Two Pennsylvania constables abused their elected positions while working as private security subcontractors for the controversial Mariner East pipeline project, the Chester County District Attorney’s Office said Thursday.
Kareem Johnson, 47, of Coatesville, and Michael Robel, 58, of Shamokin, were charged with official oppression, Pennsylvania Ethics Act violations, and related offenses.
Johnson is a constable in Coatesville and Robel is a constable in Northumberland County. As state constables, which are elected positions, they have duties that include protecting polling places, serving arrest warrants, transporting criminal defendants for courts, and providing security in courtrooms. They are paid by the courts.
In 2018, Johnson was paid $36,785 by Raven Knights, a Harrisburg company, to work private security in Chester County, the District Attorney’s Office said. Johnson allegedly failed to report the income as required by the Ethics Act.
Robel was paid $27,995 by Raven Knights from 2018 through 2019 to work private security for the Mariner East project, the prosecutors said. He also allegedly failed to report his income under the Ethics Act.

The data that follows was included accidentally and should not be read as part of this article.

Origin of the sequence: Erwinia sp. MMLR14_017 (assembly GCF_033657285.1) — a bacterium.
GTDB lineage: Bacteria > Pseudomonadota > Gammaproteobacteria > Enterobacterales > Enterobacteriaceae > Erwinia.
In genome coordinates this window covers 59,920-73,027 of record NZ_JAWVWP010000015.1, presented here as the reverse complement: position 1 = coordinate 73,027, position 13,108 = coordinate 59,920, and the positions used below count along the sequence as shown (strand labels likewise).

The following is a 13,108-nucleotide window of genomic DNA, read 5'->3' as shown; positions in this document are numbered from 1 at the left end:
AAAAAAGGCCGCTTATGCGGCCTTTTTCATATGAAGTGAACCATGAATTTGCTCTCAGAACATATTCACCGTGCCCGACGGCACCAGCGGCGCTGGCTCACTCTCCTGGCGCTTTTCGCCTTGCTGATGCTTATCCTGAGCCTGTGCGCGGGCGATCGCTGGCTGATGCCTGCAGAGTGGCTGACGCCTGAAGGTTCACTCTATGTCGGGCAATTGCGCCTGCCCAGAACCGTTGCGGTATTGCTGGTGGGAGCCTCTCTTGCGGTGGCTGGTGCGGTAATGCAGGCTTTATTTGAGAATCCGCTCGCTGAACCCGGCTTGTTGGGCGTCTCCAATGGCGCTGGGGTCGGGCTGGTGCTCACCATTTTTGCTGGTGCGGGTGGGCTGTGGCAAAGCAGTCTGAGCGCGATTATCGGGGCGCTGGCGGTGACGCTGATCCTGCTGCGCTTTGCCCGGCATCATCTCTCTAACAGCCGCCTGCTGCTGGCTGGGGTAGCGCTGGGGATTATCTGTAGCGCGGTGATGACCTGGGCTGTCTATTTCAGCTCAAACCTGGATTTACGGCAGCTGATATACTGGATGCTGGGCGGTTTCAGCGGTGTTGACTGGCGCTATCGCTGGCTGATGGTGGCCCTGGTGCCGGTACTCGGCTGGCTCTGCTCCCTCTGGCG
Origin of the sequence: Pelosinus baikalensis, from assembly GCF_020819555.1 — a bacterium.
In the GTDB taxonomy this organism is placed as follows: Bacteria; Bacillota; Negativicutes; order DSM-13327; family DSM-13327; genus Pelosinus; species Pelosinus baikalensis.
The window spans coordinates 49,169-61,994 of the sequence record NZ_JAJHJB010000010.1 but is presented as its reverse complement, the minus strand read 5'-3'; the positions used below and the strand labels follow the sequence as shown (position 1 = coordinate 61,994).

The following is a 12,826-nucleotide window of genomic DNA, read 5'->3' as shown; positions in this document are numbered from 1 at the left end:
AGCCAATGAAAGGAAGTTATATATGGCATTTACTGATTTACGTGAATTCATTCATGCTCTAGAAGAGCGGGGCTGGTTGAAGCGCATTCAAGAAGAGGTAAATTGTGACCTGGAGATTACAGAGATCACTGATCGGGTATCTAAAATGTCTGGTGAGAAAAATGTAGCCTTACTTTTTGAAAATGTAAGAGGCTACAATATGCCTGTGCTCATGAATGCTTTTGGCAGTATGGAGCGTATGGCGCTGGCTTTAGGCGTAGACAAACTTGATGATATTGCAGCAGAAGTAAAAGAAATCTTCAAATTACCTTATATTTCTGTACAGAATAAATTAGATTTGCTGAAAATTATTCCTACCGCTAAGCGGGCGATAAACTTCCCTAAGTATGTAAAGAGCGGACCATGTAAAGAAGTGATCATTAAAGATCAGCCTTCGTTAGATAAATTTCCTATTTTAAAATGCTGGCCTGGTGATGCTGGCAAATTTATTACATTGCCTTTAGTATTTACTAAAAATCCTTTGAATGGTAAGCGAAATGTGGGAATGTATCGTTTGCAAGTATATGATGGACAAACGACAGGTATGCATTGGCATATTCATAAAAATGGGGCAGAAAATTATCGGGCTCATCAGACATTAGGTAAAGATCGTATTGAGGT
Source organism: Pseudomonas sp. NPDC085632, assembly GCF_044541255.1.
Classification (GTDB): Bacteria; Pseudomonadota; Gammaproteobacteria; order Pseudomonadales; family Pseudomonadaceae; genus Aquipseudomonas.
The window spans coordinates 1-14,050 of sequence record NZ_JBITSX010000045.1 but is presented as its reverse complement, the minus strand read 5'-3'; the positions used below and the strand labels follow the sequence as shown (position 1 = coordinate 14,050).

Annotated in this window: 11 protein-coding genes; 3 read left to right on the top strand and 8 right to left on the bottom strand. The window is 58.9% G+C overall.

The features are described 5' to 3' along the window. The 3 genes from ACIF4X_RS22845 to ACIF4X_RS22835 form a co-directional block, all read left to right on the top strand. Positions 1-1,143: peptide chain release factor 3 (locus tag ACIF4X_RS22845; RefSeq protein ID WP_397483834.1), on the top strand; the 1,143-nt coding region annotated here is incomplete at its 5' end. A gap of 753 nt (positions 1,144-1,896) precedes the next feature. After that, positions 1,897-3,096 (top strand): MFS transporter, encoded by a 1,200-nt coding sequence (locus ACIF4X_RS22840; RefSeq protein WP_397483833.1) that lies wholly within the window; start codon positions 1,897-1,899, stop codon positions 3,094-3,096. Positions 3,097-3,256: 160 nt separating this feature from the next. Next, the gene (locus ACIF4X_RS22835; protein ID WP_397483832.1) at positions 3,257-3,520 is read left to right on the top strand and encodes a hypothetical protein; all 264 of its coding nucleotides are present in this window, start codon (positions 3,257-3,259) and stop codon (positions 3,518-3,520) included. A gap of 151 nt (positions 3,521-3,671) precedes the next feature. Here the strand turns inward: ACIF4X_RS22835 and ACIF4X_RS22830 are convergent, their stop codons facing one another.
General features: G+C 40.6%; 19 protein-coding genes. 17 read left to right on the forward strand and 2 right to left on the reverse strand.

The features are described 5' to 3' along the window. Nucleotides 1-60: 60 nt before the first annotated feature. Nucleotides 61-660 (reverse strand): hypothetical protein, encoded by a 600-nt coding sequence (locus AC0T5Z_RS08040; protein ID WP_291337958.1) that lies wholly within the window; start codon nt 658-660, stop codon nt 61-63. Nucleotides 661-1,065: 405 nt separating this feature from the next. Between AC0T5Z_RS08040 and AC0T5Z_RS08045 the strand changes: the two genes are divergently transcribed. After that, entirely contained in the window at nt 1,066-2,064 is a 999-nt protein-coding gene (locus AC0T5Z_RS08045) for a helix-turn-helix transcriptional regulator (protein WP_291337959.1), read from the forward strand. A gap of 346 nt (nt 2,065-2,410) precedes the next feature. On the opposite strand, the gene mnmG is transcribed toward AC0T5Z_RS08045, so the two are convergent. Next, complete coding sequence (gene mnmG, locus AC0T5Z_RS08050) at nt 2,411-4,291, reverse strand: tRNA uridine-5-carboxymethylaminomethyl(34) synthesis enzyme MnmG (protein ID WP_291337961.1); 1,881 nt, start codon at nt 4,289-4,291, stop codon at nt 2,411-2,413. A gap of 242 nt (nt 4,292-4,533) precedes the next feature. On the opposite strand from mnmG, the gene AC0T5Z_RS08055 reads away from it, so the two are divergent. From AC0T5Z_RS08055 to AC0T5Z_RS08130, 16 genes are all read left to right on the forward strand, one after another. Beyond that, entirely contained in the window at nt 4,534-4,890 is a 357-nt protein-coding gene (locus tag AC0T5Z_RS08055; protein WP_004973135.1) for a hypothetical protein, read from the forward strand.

Sunoco Pipeline is building three adjacent pipelines to transport natural gas liquids such as propane across the state from the Marcellus Shale region through Chester County to a terminal in Delaware County, where Sunoco is a major employer.
Lisa Coleman, a spokesperson for Sunoco Pipeline’s parent company, Energy Transfer Partners, said in a statement that Johnson and Robel were not employees of Sunoco or Energy Transfer. “They were subcontracted by Raven Knights, who provided security services and personnel,” Coleman said.
Coleman added: “We have a code of conduct for all contractors and third party vendors that clearly states what are acceptable behaviors and business practices, and we expect our contractors and their employees to adhere to that.”
Prosecutors said that Johnson was recorded on video last year by a journalist apparently working for the pipeline project in West Whiteland Township while displaying his constable badge and a shirt with the Pennsylvania seal on it.
Earlier this year, Robel allegedly approached a plainclothes detective in the same area and declared that he was a state constable and was working for “Sunoco.” Robel, who was wearing his constable badge and a belt with a gun, allegedly told the detective to move a legally parked vehicle away from the location.
Johnson and Robel turned themselves in Thursday morning to be processed and were released on $25,000 unsecured bail.
Charles Gaza, chief of staff for Chester County District Attorney Thomas P. Hogan, said in a statement: “We cannot have elected law enforcement officials hiring themselves out and using their public positions for personal profit.”